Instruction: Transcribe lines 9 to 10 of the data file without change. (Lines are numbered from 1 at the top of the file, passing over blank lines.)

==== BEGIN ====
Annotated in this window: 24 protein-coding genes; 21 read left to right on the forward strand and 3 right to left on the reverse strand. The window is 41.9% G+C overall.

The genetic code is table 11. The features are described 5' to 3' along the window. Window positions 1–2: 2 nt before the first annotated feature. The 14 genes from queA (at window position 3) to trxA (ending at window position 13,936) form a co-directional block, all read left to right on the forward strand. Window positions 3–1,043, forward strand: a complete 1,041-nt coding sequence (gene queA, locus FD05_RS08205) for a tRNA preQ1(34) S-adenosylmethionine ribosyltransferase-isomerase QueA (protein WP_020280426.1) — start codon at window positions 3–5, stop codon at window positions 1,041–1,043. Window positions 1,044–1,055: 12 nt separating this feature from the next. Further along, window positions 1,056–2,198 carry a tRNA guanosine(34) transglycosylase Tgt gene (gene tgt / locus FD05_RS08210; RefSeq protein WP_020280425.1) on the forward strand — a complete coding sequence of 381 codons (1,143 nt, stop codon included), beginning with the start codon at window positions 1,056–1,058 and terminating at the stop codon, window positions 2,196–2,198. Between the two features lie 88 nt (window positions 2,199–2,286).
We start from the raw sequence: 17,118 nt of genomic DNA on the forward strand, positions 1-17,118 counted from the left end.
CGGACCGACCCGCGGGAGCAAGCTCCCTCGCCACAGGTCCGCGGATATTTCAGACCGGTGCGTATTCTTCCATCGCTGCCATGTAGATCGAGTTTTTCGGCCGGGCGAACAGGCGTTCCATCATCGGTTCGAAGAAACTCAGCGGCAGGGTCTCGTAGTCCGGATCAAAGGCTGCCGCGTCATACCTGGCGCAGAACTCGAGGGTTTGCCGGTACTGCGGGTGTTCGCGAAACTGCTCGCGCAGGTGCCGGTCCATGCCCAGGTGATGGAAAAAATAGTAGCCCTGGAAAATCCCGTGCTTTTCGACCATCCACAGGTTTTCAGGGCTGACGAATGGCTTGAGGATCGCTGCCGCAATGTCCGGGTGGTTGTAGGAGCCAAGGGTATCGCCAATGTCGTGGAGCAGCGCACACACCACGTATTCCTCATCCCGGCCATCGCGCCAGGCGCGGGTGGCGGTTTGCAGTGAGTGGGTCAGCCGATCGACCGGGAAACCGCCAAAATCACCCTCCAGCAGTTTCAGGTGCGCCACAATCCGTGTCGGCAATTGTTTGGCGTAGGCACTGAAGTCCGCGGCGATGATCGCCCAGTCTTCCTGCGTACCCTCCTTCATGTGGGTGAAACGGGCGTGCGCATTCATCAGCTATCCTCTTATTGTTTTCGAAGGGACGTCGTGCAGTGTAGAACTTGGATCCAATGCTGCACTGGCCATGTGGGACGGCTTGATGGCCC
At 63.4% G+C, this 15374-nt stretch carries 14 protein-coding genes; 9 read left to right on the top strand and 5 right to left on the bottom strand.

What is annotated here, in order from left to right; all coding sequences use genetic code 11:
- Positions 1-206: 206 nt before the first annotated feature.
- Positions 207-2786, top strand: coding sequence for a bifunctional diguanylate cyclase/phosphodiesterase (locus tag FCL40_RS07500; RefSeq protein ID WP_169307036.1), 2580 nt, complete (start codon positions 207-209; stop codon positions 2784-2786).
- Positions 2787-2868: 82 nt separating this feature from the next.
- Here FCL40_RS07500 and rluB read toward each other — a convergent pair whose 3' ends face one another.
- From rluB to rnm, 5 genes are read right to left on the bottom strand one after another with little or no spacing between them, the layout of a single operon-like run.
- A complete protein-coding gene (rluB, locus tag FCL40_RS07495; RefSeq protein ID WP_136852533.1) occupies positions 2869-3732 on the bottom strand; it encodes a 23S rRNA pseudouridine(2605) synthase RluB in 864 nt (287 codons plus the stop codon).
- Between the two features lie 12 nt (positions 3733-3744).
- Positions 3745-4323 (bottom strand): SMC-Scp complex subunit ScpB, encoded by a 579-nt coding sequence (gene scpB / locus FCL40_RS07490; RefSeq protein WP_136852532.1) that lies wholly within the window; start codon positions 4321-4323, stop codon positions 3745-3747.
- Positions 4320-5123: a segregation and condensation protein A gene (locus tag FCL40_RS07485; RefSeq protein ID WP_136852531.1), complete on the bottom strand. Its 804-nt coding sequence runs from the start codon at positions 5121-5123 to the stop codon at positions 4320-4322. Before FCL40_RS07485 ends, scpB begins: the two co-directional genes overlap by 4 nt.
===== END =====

- Positions 2787-2868: 82 nt separating this feature from the next.
- Here FCL40_RS07500 and rluB read toward each other — a convergent pair whose 3' ends face one another.